Wednesday, February 29, 2012

Is February 29th a "Free Day" for Employers?

In a previous life, I was an IT consultant. One year, I had to work on February 29th. Always the team player, I took it in stride. But in my head, I thought "what a ripoff! Here I am, working on this extra day, and I'm not getting paid any extra!"

Two of my fellow employment law bloggers have explained this phenomenon in employment law terms: Dan Schwartz (here) and Jon Hyman (here). As they correctly note, employers don't need to pay salaried, nonexempt employees any extra money for the time they work on February 29th - a free day!

Not so fast! I can think of three reasons why this "free day" is just our collective imaginations:

1. Leap Year is Frequent and Predictable. We have a February 29th once every four years (technically, there are a few exceptions, but not worth the trouble to address). Employers know this when they make salary offers. Employees know this when they accept job offers. Accordingly, February 29th should be "priced in" to the employment agreement.

2. Salaried Employees Work Flexible Hours All the Time. Salaried employees don't get paid any overtime. So, in the non-leap years, employers can just assign approximately one extra day of work per year (spread out across the year). Employees will put in the same time commitment as if they came in that extra day on the 29th. The point here, is that it's not clear whether salaried employees are actually expected to put in an extra day's worth of work on leap years or not.

3. What Extra Day? Most salaried employees work on weekdays. According to this handy tool, 2010 had 261 weekdays. Wanna guess how many weekdays (including February 29th) in 2012? Yup, 261. I will concede, however, that last leap year (2008) had 262 weekdays, and 2011 only had 260 days - so there are some "extra" weekdays here and there.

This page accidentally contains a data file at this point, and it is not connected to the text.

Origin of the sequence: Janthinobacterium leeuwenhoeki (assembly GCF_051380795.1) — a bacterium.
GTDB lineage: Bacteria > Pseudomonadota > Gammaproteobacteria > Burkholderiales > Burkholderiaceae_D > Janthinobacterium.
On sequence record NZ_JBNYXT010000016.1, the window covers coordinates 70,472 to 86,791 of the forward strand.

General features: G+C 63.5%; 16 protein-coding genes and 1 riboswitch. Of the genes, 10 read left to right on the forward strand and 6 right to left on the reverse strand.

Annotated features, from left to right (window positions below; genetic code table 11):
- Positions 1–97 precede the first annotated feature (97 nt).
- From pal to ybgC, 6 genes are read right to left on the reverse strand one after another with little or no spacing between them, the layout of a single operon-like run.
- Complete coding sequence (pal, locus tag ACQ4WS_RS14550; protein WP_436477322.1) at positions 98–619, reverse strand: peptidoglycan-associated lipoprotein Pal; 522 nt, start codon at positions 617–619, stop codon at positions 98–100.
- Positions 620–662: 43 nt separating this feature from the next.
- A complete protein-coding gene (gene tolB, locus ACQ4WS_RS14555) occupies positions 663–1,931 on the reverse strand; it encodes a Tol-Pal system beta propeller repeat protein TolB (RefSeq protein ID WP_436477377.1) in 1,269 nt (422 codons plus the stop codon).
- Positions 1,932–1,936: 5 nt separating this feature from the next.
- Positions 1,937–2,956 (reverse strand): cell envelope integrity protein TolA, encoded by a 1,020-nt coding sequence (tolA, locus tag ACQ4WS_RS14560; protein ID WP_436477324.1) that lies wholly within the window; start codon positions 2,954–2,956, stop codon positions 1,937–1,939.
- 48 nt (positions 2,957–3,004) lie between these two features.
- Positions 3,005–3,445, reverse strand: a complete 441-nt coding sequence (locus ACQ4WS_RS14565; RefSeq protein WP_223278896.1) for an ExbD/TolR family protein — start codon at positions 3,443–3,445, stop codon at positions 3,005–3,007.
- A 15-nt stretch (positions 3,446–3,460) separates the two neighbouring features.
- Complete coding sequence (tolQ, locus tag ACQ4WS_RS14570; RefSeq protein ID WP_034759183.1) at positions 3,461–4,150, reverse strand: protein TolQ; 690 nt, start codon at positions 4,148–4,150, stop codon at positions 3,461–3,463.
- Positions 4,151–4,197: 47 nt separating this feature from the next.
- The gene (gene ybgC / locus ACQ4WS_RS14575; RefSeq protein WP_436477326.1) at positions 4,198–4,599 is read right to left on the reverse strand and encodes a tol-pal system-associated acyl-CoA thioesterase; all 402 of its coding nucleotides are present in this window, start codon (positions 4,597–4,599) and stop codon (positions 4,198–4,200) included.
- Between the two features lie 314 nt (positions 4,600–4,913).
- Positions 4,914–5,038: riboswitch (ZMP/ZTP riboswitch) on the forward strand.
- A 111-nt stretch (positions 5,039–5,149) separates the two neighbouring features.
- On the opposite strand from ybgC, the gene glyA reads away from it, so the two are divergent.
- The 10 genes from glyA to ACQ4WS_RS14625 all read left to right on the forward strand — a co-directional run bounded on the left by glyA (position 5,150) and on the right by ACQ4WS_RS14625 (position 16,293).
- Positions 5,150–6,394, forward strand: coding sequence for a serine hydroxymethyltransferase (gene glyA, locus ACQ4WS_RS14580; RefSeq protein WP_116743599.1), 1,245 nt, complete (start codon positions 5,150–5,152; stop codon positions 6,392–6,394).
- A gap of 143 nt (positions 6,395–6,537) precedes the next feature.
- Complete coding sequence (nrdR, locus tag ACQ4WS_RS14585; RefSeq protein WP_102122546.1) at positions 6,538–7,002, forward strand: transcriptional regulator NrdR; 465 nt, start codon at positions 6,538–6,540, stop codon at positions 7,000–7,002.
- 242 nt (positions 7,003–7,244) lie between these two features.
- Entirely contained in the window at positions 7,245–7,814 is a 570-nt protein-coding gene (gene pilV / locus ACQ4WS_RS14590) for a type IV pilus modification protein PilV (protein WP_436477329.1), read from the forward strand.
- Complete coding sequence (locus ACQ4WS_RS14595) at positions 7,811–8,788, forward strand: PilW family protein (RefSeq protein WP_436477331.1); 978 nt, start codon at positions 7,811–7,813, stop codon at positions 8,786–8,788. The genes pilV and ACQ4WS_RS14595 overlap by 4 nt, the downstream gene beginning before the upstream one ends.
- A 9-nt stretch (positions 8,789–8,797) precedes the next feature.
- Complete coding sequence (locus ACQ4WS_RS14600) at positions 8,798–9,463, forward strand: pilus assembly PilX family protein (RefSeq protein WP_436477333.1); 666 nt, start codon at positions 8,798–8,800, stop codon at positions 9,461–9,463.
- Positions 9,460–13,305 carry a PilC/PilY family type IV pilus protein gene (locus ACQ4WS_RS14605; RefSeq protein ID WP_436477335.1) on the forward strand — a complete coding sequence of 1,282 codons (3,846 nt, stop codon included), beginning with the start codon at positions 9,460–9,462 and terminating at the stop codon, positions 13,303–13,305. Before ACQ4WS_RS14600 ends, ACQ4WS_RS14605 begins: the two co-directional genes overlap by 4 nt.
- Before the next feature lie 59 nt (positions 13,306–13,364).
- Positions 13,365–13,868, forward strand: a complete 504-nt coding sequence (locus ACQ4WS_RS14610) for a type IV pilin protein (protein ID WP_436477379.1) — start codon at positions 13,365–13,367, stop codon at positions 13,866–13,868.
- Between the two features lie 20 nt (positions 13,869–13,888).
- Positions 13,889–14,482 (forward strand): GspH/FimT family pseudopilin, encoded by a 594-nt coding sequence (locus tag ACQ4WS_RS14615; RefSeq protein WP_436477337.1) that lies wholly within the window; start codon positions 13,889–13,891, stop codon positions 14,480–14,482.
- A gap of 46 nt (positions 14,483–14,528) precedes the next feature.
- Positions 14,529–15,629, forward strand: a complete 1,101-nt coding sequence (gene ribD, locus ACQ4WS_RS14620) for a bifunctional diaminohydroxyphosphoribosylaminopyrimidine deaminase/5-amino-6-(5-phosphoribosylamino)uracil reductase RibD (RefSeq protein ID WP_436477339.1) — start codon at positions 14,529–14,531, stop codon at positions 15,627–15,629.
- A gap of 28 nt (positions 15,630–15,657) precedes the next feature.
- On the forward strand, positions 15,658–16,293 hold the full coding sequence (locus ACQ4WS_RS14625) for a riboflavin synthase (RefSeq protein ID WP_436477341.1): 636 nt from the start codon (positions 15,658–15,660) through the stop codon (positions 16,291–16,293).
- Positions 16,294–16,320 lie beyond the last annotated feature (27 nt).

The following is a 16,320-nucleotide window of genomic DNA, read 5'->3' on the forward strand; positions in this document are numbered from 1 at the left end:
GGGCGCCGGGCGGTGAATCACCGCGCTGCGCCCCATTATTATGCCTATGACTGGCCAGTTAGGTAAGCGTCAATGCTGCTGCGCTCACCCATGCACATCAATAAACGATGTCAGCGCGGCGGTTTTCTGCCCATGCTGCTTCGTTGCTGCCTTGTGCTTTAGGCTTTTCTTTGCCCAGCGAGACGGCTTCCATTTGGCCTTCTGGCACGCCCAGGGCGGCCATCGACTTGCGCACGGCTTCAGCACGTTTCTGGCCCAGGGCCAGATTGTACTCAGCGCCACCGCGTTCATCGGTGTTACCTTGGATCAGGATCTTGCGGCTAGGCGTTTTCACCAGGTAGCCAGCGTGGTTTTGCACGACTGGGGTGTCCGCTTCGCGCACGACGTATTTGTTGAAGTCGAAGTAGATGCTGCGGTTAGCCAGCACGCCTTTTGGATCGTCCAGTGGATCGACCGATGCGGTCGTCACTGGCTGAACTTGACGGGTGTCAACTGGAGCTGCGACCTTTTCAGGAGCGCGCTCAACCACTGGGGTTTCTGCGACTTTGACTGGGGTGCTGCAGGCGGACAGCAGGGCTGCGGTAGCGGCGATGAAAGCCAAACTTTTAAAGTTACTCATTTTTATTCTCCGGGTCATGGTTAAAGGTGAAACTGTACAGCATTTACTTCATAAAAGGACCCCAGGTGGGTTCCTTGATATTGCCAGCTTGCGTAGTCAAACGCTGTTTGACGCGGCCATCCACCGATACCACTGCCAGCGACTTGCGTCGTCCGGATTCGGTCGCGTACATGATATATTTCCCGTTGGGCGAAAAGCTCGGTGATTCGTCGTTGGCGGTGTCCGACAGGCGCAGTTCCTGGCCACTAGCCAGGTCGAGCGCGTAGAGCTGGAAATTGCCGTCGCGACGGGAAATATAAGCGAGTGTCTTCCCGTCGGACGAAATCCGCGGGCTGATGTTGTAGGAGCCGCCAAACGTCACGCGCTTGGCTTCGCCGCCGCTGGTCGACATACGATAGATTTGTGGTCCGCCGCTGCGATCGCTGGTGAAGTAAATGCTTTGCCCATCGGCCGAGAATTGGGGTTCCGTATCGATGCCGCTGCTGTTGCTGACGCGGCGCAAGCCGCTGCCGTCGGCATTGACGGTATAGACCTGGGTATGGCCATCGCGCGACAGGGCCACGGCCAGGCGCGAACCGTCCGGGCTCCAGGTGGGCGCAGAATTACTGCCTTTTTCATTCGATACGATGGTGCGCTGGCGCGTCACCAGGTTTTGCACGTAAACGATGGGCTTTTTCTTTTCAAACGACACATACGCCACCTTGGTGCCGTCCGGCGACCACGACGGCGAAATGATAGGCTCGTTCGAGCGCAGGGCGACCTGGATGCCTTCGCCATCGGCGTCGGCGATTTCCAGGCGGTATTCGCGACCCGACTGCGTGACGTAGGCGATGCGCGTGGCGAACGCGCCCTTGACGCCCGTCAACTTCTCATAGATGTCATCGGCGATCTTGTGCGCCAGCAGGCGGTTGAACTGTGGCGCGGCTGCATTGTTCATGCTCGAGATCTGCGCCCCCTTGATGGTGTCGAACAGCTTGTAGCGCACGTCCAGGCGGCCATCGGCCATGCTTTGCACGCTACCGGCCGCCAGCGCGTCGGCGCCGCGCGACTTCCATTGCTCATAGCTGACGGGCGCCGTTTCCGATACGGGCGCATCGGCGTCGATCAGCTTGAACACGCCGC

So, next time you feel like you're getting ripped off by working on leap year (which I'm guessing will be 4 years from now), just remember: Your salary probably includes this day - in fact, you're probably getting "overpaid" in non-leap years; maybe you're working an extra day's worth of work in non-leap years but it's just spread out (instead of all on February 29th on leap years); and you often get that extra workday back in the form of an "extra" weekend day in non-leap years.

Posted by Philip Miles, an attorney with McQuaide Blasko in State College, Pennsylvania in the firm's civil litigation and labor and employment law practice groups.

Tuesday, February 28, 2012

Latest Publication: Taking and Defending Depositions

I recently contributed a chapter to the Pennsylvania Bar Institute publication, Taking and Defending Depositions. Pennsylvania attorneys lovingly know their materials as the PBI Yellowbooks. I authored the chapter, Federal & State Rules of Civil Procedure Governing Depositions in Pennsylvania.

The materials are available as part of a CLE course (register here). I am not an instructor for the course, just an author. My McQuaide Blasko colleague, Katie Oliver, is an instructor though. So check it out!

Posted by Philip Miles, an attorney with McQuaide Blasko in State College, Pennsylvania in the firm's civil litigation and labor and employment law practice groups.

Monday, February 27, 2012

Top 5 Signs Lawyers Should Know About Pinterest